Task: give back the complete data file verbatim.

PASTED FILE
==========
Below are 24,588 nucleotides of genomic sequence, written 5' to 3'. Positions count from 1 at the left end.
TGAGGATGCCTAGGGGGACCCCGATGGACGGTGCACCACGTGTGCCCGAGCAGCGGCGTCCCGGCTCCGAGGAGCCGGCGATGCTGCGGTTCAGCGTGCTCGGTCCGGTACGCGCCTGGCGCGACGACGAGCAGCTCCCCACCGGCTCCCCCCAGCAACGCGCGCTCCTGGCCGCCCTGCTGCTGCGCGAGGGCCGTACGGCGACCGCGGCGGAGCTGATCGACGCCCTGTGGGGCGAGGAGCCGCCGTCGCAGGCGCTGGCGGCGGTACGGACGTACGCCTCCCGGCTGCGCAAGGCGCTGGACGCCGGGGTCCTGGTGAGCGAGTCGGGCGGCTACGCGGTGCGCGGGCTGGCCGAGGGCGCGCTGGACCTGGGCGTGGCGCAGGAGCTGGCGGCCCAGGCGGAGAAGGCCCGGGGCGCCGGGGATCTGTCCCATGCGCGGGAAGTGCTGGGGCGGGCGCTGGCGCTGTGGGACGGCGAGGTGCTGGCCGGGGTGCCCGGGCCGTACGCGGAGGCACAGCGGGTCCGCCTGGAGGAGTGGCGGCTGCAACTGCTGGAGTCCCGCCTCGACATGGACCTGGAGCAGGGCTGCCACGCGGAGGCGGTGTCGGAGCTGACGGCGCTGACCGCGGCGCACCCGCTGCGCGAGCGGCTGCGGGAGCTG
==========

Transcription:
Below are 24,588 nucleotides of genomic sequence, written 5' to 3'. Positions count from 1 at the left end.
TGAGGATGCCTAGGGGGACCCCGATGGACGGTGCACCACGTGTGCCCGAGCAGCGGCGTCCCGGCTCCGAGGAGCCGGCGATGCTGCGGTTCAGCGTGCTCGGTCCGGTACGCGCCTGGCGCGACGACGAGCAGCTCCCCACCGGCTCCCCCCAGCAACGCGCGCTCCTGGCCGCCCTGCTGCTGCGCGAGGGCCGTACGGCGACCGCGGCGGAGCTGATCGACGCCCTGTGGGGCGAGGAGCCGCCGTCGCAGGCGCTGGCGGCGGTACGGACGTACGCCTCCCGGCTGCGCAAGGCGCTGGACGCCGGGGTCCTGGTGAGCGAGTCGGGCGGCTACGCGGTGCGCGGGCTGGCCGAGGGCGCGCTGGACCTGGGCGTGGCGCAGGAGCTGGCGGCCCAGGCGGAGAAGGCCCGGGGCGCCGGGGATCTGTCCCATGCGCGGGAAGTGCTGGGGCGGGCGCTGGCGCTGTGGGACGGCGAGGTGCTGGCCGGGGTGCCCGGGCCGTACGCGGAGGCACAGCGGGTCCGCCTGGAGGAGTGGCGGCTGCAACTGCTGGAGTCCCGCCTCGACATGGACCTGGAGCAGGGCTGCCACGCGGAGGCGGTGTCGGAGCTGACGGCGCTGACCGCGGCGCACCCGCTGCGCGAGCGGCTGCGGGAGCTG